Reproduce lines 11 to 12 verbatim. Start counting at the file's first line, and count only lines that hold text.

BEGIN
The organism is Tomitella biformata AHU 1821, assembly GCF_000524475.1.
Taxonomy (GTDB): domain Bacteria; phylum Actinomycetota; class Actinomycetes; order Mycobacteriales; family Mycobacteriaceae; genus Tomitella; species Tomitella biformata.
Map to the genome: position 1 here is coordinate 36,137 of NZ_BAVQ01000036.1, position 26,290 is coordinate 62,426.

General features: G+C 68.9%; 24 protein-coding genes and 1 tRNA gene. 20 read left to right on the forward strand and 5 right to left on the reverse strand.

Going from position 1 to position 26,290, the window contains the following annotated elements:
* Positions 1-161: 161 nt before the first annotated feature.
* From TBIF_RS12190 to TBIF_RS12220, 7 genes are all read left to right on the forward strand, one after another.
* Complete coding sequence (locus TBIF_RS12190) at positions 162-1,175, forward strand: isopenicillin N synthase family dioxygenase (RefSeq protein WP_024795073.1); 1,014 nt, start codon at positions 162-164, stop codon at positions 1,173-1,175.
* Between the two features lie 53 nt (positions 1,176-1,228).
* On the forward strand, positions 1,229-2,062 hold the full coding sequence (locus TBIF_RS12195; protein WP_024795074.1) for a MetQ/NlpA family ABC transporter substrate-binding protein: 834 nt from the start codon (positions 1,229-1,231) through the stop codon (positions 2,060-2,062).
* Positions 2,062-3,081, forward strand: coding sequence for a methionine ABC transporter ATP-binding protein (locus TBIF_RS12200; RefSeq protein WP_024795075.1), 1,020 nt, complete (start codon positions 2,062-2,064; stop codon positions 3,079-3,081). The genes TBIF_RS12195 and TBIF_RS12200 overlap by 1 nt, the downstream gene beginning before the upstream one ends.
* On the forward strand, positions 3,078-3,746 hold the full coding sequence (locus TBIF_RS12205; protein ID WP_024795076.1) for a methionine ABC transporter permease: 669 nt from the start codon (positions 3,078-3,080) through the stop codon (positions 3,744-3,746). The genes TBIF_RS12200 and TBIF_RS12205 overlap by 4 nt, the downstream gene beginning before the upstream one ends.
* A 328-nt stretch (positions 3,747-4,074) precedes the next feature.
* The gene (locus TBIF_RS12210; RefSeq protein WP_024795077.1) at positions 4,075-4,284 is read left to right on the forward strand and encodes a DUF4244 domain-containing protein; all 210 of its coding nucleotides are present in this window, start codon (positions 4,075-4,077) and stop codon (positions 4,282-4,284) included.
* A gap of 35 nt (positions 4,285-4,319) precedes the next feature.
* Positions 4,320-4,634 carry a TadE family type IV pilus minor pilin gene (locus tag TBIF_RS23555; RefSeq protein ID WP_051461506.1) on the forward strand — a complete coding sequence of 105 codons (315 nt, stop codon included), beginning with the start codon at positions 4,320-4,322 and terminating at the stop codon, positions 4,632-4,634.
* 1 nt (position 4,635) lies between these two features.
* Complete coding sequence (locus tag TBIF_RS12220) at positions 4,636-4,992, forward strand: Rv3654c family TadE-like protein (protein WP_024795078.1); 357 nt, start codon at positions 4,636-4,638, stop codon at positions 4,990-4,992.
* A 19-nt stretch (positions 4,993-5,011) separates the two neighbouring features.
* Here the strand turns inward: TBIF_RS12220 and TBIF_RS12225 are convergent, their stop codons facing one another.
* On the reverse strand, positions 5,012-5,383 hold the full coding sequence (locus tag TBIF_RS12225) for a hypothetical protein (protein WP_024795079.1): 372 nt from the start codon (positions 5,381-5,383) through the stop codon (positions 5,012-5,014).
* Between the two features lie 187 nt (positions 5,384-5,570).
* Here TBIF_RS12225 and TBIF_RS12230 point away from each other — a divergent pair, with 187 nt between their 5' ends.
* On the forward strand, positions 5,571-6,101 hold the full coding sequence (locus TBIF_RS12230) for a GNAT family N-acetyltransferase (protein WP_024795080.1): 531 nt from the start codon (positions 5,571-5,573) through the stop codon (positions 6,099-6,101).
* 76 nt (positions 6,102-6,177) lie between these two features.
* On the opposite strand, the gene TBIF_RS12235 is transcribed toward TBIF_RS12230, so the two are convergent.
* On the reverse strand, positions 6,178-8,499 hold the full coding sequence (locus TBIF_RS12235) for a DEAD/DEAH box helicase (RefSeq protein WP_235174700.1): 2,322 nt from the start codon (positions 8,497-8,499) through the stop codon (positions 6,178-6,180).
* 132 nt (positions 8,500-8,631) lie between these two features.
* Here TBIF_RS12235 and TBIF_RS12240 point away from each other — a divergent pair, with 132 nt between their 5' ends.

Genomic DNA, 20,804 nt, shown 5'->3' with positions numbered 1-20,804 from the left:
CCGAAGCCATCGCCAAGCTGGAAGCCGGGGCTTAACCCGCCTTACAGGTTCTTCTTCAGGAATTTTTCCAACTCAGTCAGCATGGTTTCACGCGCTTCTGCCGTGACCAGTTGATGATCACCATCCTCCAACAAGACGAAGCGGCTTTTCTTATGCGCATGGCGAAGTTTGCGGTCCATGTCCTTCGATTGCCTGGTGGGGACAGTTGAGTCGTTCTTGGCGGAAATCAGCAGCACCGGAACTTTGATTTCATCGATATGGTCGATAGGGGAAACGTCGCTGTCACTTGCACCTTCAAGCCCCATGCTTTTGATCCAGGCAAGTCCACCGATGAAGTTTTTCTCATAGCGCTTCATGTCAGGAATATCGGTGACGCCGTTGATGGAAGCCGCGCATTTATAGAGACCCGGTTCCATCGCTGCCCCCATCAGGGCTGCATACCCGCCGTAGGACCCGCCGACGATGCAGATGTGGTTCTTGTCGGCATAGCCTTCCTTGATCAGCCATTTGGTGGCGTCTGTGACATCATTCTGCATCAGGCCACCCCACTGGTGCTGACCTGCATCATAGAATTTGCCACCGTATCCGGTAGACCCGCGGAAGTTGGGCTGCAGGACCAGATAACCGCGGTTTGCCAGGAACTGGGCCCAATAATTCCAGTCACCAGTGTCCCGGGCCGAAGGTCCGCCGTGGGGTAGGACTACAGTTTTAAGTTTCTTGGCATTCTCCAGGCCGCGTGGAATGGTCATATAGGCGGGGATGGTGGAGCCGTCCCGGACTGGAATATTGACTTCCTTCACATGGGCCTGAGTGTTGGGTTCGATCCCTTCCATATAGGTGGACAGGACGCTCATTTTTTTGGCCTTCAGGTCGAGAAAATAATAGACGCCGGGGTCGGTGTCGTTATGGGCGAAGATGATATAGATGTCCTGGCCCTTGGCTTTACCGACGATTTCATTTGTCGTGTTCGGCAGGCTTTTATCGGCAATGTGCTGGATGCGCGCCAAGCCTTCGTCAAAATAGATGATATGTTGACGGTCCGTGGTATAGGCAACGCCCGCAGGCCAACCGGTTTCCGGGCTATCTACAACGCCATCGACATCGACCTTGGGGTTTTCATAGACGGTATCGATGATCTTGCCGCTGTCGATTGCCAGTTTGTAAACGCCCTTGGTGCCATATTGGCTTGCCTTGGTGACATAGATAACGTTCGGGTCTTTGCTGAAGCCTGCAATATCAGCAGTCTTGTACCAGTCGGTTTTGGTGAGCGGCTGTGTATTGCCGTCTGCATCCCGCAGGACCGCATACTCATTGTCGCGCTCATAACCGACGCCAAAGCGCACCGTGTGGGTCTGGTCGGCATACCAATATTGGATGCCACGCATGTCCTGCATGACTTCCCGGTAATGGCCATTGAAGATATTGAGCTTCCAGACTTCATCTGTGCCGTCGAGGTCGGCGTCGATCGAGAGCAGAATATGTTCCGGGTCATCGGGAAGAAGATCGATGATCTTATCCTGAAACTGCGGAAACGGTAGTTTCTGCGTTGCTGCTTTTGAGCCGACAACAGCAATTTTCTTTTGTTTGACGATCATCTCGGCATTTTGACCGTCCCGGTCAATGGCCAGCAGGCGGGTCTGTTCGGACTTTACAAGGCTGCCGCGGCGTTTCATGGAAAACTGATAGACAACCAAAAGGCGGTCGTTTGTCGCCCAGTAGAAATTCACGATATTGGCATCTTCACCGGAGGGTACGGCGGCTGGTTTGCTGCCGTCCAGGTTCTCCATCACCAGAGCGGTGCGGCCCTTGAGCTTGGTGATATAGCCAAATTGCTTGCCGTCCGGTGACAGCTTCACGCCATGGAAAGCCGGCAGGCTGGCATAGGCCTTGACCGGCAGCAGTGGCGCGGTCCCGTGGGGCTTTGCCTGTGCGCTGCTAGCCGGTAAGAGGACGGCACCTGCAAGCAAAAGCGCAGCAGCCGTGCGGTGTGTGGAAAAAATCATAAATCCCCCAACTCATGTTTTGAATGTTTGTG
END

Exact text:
* Positions 2,062-3,081, forward strand: coding sequence for a methionine ABC transporter ATP-binding protein (locus TBIF_RS12200; RefSeq protein WP_024795075.1), 1,020 nt, complete (start codon positions 2,062-2,064; stop codon positions 3,079-3,081). The genes TBIF_RS12195 and TBIF_RS12200 overlap by 1 nt, the downstream gene beginning before the upstream one ends.
* On the forward strand, positions 3,078-3,746 hold the full coding sequence (locus TBIF_RS12205; protein ID WP_024795076.1) for a methionine ABC transporter permease: 669 nt from the start codon (positions 3,078-3,080) through the stop codon (positions 3,744-3,746). The genes TBIF_RS12200 and TBIF_RS12205 overlap by 4 nt, the downstream gene beginning before the upstream one ends.